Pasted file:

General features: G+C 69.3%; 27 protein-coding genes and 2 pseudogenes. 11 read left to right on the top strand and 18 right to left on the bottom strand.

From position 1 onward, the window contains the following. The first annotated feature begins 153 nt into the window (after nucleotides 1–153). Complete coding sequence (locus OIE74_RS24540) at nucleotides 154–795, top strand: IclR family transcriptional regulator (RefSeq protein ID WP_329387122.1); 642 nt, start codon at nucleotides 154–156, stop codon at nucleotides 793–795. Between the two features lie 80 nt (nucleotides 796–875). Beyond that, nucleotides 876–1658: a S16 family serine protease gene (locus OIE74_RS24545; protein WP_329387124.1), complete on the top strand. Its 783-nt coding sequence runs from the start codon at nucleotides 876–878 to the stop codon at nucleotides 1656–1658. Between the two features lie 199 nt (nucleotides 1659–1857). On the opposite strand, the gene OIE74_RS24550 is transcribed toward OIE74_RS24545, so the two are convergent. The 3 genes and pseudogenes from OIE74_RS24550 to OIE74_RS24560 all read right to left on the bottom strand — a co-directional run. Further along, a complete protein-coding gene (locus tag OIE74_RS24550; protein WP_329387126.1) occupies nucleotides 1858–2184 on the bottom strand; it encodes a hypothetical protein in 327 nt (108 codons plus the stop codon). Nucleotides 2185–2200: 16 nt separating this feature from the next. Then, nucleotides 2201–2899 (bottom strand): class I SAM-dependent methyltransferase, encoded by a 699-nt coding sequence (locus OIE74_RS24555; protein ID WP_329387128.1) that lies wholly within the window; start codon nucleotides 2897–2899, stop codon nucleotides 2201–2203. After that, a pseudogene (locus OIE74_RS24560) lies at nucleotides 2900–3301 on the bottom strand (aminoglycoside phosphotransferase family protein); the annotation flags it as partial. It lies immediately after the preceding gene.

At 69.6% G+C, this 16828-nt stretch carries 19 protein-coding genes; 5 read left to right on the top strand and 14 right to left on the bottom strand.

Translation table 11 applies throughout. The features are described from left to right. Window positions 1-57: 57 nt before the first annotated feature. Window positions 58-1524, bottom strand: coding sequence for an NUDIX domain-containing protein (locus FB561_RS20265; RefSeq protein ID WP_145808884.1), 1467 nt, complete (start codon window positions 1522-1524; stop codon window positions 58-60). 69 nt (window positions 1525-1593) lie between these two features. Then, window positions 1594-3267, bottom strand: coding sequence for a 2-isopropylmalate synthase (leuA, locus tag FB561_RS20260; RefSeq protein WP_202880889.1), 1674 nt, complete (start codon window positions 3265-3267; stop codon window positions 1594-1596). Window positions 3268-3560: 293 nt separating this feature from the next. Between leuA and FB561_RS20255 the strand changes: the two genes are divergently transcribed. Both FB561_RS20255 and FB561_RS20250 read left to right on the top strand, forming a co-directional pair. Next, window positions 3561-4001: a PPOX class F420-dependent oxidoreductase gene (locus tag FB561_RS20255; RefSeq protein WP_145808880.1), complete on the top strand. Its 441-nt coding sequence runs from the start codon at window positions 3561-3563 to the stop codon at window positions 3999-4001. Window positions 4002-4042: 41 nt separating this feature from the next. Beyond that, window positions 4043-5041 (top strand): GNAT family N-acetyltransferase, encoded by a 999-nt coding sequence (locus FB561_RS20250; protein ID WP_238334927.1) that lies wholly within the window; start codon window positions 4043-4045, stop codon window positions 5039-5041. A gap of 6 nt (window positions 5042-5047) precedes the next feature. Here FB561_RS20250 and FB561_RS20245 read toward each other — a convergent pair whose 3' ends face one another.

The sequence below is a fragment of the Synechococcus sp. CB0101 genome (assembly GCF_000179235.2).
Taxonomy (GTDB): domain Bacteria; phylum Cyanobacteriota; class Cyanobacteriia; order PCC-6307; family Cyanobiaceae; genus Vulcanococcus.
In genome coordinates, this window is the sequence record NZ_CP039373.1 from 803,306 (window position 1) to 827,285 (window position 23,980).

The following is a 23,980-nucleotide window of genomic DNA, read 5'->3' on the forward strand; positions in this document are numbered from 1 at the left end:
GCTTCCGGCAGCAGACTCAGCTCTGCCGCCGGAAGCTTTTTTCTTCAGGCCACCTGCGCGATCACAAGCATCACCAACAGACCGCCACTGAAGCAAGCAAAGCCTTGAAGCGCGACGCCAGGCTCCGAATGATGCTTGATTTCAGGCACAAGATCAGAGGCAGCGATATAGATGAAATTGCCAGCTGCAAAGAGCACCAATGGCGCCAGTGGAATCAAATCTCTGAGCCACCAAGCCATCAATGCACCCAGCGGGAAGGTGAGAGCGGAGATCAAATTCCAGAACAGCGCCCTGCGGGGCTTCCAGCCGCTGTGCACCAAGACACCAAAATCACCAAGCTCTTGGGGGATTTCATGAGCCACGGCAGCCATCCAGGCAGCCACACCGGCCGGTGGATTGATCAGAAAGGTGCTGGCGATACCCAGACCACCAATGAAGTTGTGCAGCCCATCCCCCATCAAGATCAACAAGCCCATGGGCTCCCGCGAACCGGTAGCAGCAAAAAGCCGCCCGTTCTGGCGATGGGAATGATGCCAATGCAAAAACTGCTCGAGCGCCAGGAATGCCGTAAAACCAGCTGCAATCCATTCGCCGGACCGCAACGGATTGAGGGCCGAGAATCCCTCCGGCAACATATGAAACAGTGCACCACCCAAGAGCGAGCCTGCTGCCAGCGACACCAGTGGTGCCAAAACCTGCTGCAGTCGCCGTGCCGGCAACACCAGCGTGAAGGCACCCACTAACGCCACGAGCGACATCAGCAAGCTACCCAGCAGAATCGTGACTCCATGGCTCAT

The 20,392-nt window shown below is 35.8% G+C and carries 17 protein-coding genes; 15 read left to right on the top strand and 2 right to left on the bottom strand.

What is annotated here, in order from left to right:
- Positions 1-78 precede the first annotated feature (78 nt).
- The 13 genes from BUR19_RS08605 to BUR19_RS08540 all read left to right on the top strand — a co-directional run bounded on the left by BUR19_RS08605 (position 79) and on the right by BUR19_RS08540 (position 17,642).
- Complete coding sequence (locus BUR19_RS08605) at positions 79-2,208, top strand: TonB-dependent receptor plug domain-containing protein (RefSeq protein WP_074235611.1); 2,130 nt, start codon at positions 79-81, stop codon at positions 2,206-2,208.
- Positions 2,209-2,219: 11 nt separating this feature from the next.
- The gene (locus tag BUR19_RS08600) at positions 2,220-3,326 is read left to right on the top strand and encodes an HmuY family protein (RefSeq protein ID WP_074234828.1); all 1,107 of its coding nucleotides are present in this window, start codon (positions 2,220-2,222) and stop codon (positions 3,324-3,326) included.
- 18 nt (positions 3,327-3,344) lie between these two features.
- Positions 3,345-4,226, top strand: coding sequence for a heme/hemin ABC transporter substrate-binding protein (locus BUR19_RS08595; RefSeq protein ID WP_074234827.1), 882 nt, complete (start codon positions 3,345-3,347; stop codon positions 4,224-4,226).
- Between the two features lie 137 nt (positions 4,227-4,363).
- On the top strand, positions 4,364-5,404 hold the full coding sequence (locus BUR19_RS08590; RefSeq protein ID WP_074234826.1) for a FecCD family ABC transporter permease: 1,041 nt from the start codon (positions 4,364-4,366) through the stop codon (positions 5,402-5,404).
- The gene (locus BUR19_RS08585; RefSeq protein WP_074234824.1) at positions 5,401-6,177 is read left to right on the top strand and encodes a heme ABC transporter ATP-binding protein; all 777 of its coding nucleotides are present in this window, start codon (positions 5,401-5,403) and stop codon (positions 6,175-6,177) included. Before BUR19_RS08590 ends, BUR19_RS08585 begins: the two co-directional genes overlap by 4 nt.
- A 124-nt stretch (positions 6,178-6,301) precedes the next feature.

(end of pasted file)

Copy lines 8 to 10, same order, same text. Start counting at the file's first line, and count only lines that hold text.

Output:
The following is a 23,980-nucleotide window of genomic DNA, read 5'->3' on the forward strand; positions in this document are numbered from 1 at the left end:
GCTTCCGGCAGCAGACTCAGCTCTGCCGCCGGAAGCTTTTTTCTTCAGGCCACCTGCGCGATCACAAGCATCACCAACAGACCGCCACTGAAGCAAGCAAAGCCTTGAAGCGCGACGCCAGGCTCCGAATGATGCTTGATTTCAGGCACAAGATCAGAGGCAGCGATATAGATGAAATTGCCAGCTGCAAAGAGCACCAATGGCGCCAGTGGAATCAAATCTCTGAGCCACCAAGCCATCAATGCACCCAGCGGGAAGGTGAGAGCGGAGATCAAATTCCAGAACAGCGCCCTGCGGGGCTTCCAGCCGCTGTGCACCAAGACACCAAAATCACCAAGCTCTTGGGGGATTTCATGAGCCACGGCAGCCATCCAGGCAGCCACACCGGCCGGTGGATTGATCAGAAAGGTGCTGGCGATACCCAGACCACCAATGAAGTTGTGCAGCCCATCCCCCATCAAGATCAACAAGCCCATGGGCTCCCGCGAACCGGTAGCAGCAAAAAGCCGCCCGTTCTGGCGATGGGAATGATGCCAATGCAAAAACTGCTCGAGCGCCAGGAATGCCGTAAAACCAGCTGCAATCCATTCGCCGGACCGCAACGGATTGAGGGCCGAGAATCCCTCCGGCAACATATGAAACAGTGCACCACCCAAGAGCGAGCCTGCTGCCAGCGACACCAGTGGTGCCAAAACCTGCTGCAGTCGCCGTGCCGGCAACACCAGCGTGAAGGCACCCACTAACGCCACGAGCGACATCAGCAAGCTACCCAGCAGAATCGTGACTCCATGGCTCAT

The 20,392-nt window shown below is 35.8% G+C and carries 17 protein-coding genes; 15 read left to right on the top strand and 2 right to left on the bottom strand.